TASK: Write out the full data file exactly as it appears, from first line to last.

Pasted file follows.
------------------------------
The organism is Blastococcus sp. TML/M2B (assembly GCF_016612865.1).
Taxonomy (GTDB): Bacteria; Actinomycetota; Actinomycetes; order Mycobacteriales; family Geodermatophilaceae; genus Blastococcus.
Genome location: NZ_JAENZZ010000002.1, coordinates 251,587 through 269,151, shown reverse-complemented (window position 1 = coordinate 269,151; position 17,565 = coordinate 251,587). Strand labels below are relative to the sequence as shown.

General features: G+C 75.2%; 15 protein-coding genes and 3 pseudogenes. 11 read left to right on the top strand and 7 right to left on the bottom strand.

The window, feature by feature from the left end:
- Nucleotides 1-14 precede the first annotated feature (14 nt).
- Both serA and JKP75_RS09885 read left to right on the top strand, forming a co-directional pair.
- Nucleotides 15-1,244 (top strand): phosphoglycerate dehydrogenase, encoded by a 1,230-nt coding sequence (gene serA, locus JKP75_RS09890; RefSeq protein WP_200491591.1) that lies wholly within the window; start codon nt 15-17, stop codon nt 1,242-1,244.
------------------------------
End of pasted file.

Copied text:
The organism is Blastococcus sp. TML/M2B (assembly GCF_016612865.1).
Taxonomy (GTDB): Bacteria; Actinomycetota; Actinomycetes; order Mycobacteriales; family Geodermatophilaceae; genus Blastococcus.
Genome location: NZ_JAENZZ010000002.1, coordinates 251,587 through 269,151, shown reverse-complemented (window position 1 = coordinate 269,151; position 17,565 = coordinate 251,587). Strand labels below are relative to the sequence as shown.

General features: G+C 75.2%; 15 protein-coding genes and 3 pseudogenes. 11 read left to right on the top strand and 7 right to left on the bottom strand.

The window, feature by feature from the left end:
- Nucleotides 1-14 precede the first annotated feature (14 nt).
- Both serA and JKP75_RS09885 read left to right on the top strand, forming a co-directional pair.
- Nucleotides 15-1,244 (top strand): phosphoglycerate dehydrogenase, encoded by a 1,230-nt coding sequence (gene serA, locus JKP75_RS09890; RefSeq protein WP_200491591.1) that lies wholly within the window; start codon nt 15-17, stop codon nt 1,242-1,244.